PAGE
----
Limonium peregrinum

The shrubby statice, also goes by Limonium roseum, from South Africa. I just uncovered its true identity this morning using a Google Image search.


The one and only time I’ve seen it offered at a nursery, I bought it, and that was long, long ago. This is the first year it’s flowered. It spent years in the back garden, didn’t do much other than cling to a weak semblance of plant life, then was moved to the front gravel garden, often a death sentence for non-performers. In the sun-baked gravel, watered only by 15 inches of winter rain (in a good year), it not only held on, but increased in size. I always assumed it was a California native, possibly from some dim memory of having grabbed the original gallon from the natives section of a now-closed nursery. Now that I know its name, I find its native soil is sandy. I would never have planted it in the clay of the gravel garden had I known that. A native buckwheat, Eriogonum grande rubescens, at the limonium’s feet enjoys the same growing conditions.


The statice has extremely tough, leathery leaves.


Hortus Third has this to say: “Shrub, to 3 ft., brs. leafy, covered below by persistent lf. bases; lvs. obovate, to 3 in. long, tapering to a clasping base, scabrous on 1 or both surfaces with pitted glands; fl. scapes scabrous infl. dichotomously branched, spikelets 1-fld., few to many, close-set in spikes; calyx to 1/2 in. long, funnelform, limb 5-ribbed, pink, corolla pink, longer than calyx. S. Afr.”

Say what?

Lambley Nursery & Gardens in the UK has this to say:

One of the finest dwarf shrubs for a dry climate. This statice, to quote E.E. Lord, ‘….. will endure dry conditions and inland frosts alike.’ Limonium peregrinum forms a low rounded evergreen shrub with leathery bright leaves. For much of the year it has flat topped sprays of bright rose pink flowers held well above the leaves. These are good cut flowers and a delightful addition to posies. Difficult plant to propagate.”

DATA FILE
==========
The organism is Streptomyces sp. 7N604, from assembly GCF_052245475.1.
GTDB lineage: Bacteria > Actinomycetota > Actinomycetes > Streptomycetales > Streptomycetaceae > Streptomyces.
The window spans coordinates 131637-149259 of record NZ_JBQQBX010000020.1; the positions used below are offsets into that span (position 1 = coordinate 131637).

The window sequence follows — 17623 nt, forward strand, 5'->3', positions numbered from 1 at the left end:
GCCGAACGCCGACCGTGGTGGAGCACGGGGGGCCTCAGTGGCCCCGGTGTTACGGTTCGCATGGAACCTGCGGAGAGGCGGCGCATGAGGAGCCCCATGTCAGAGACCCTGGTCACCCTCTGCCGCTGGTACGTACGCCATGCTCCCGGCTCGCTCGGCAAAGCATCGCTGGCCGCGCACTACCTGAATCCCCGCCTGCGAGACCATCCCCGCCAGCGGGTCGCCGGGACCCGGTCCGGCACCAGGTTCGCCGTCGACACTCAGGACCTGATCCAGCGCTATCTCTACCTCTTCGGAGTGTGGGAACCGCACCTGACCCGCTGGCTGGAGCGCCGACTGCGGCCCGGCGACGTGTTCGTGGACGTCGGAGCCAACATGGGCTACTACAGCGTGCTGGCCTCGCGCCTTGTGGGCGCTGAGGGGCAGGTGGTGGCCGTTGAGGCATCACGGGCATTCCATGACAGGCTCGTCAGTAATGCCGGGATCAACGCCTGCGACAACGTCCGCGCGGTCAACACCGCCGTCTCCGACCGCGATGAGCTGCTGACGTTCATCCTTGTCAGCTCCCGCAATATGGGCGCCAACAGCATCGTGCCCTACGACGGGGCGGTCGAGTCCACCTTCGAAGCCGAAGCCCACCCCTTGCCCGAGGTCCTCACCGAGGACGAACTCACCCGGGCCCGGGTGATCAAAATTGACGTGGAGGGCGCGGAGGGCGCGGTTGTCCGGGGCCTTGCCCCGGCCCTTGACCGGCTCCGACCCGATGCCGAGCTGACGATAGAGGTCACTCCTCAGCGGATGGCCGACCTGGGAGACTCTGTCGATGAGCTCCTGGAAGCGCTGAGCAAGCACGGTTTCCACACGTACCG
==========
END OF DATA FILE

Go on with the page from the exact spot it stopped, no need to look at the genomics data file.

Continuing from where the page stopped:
And I’d add extremely slow to grow. It’s taken it close to a decade to produce flowers for me. It’s also apparently notoriously difficult to start from seed. No idea who E.E. Lord is, quoted above, and a quick search was fruitless.

So what’s to be learned from this botanical mishegoss?

a) If you neglect a plant long enough, it may surprise you and not die;
b) If you don’t grab that unfamiliar plant at the nursery, you may never see it offered again.
c) Sometimes having no information at all on a plant works out OK.
d) The dumb occasionally get lucky.

I’m going with (b).

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15 Responses to Limonium peregrinum

  1. Megan says:

    Cool plant. Another lesson I keep learning from plants that are struggling – it really pays to move them into different conditions if they’re just limping along.
    Isn’t it an incredibly lucky feeling, when you buy something not knowing what it is, and it turns out you stumbled on a rare find? Makes me feel very clever when that happens.

  2. Kathy says:

    Wow Denise, thats a beauty..and what a character building event your long wait for the appearance of not only the bloom, but some signs of health..the failure to buy the plant : reverse buyers remorse. This also occurs in antique stores. I try to avoid it at all costs.

  3. Denise says:

    Megan, this statice being somewhat rare makes me feel nervous!
    Kathy, with the gravel garden nearly filled to capacity, these little experiments will have to stop — unless I follow your lead and start removing cement.

  4. Elinor says:

    Lambley Nursery is actually in Australia, although the owner is originally English. It is a very good nursery there for dry climate plants.